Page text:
Jason Gillespie, the sixth most successful bowler in the history of Australian Test cricket, picks out 10 key moments from a lifetime in love with the game.
Young love | 1982
From the age of seven I said to my parents, and anyone who would listen, that I was going to play for Australia. I don’t know why I was so sure of myself, but I just loved the sport so much! Even at that age, anything less than representing Australia wasn’t acceptable!
THE START OF SOMETHING SPECIAL
The Eureka moment | Adelaide Cricket Club, 1992
I was pretty decent at cricket as a youngster, but when I started having growth spurts as a teenager I had the usual growing pains, and there were a few question marks about whether I was going to be a cricketer. By the time I was 17, I always seemed to have a niggle of some sort and I didn’t know how to handle it. I remember a club training session where I was getting taunted a bit (in a nice kind of way!) and something in my mind just snapped. I was playing lower grades at the time, but told everyone there that I was going to play ‘A’ grade cricket, and play for South Australia and play for Australia. I’ll never forget it. I measured out this ridiculous run-up and ran in as fast as I could, and I remember going home after training, getting changed, going out for a run and doing push ups and sit ups when I got home in front of the telly, and I made the decision that I was going to go all out and be a cricketer. Maybe it was just the spark I needed; a bit of ribbing from teammates got me going. From then on it was just full speed ahead.
18, 3-112 & 39 | Queensland v South Australia, Sheffield Shield Final, Brisbane, 1995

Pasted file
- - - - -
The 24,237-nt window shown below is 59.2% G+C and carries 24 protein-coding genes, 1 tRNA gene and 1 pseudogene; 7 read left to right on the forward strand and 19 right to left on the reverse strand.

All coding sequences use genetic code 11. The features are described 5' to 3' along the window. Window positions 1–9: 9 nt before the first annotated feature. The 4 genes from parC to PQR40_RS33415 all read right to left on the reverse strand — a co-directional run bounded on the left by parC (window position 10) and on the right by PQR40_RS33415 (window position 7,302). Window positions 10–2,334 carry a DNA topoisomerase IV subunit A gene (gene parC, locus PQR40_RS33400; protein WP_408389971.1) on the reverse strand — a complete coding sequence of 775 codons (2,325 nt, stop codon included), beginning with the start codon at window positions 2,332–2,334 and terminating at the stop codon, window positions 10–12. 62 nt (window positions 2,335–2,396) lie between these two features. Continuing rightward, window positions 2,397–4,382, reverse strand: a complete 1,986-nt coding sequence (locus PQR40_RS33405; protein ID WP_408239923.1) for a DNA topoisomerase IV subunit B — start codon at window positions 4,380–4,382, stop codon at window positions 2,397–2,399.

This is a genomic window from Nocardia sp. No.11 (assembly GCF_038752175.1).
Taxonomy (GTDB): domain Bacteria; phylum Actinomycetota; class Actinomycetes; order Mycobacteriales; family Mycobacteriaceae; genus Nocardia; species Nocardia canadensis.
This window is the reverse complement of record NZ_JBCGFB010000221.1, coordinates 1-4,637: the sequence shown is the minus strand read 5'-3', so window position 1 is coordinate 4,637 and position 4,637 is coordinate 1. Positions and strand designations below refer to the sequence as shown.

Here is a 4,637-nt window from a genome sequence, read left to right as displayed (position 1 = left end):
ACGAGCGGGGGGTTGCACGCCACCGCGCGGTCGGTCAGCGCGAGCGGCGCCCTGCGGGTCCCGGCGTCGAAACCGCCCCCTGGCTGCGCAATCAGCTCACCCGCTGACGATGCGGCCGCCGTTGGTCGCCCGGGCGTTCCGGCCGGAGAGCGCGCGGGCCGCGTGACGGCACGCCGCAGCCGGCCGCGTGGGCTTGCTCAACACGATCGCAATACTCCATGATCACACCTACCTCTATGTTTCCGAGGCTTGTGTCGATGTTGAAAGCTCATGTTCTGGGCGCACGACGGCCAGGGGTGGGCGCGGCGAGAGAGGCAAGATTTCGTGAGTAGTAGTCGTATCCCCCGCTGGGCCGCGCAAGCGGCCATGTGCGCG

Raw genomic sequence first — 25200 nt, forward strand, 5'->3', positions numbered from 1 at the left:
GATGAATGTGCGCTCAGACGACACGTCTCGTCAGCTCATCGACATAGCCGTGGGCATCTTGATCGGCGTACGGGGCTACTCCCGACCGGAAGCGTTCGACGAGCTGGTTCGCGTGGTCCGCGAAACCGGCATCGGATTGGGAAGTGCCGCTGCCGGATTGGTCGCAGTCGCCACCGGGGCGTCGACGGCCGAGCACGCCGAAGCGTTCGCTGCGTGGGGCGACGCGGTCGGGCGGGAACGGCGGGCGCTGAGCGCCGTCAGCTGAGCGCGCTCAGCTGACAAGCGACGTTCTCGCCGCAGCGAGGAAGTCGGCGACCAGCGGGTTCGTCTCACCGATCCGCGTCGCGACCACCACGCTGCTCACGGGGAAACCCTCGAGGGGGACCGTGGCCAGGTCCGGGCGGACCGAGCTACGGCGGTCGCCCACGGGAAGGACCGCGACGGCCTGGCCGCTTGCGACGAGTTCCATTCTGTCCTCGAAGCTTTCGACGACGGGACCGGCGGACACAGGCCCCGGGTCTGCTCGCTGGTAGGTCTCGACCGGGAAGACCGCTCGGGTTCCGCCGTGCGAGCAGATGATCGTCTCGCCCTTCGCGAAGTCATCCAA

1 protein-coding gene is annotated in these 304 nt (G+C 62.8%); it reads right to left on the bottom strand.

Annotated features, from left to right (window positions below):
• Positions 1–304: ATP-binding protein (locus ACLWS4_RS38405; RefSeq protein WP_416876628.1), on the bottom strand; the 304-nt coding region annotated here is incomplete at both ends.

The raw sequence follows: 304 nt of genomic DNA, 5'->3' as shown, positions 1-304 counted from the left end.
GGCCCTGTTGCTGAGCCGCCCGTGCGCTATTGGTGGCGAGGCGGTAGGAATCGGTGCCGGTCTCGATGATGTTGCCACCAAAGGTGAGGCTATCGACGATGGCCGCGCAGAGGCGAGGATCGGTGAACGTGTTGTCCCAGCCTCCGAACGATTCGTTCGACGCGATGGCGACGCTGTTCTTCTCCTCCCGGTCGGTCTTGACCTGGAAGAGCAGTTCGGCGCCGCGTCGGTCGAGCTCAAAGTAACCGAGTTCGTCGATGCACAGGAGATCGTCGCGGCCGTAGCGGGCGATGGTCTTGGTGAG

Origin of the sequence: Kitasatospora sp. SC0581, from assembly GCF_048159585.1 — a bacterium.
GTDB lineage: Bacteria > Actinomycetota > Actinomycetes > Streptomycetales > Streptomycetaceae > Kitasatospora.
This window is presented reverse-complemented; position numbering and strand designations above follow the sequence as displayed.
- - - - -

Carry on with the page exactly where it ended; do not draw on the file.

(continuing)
I’d played a few ‘A’ grade games and [state] 2nd XI, and had shown I’d got a lot of pace about me, and that got me into the South Australia under 19s, and soon after that the Australia [under] 19s. Towards the end of the ’94/’95 season there was a vacancy in the SA side and they slotted me in for a few games. I played in the [Sheffield] Shield Final, which was a great experience, even though we lost, and I did okay in those first games.
MOVING INTO CONTENTION
First full season in state cricket | 1995/1996
I had a really good Sheffield Shield season in my first year. I took 46 wickets at the Adelaide Oval, which certainly helped me get noticed on a national level. Adelaide Oval is not renowned as a fast bowler’s ground, and as a 20-year-old I was taking wickets pretty consistently. On top of that, a few spaces were up for grabs in the Australian side. Merv Hughes had just retired and Craig McDermott was finishing up, so there were opportunities. There was certainly a right place, right time element to my career.
3-96 & 4-33 | South Australia v Western Australia, Sheffield Shield Final, Adelaide Oval, 1996
Just before my international career started, we made the Sheffield Shield Final. We drew that match [just! Set a notional 343 for victory, South Australia clung on to reach stumps on day four on 208-9]. Because we’d finished top of the table, we became champions. It was the first time in a long time that South Australia had won a Sheffield Shield and we haven’t won one since. That was a wonderful memory.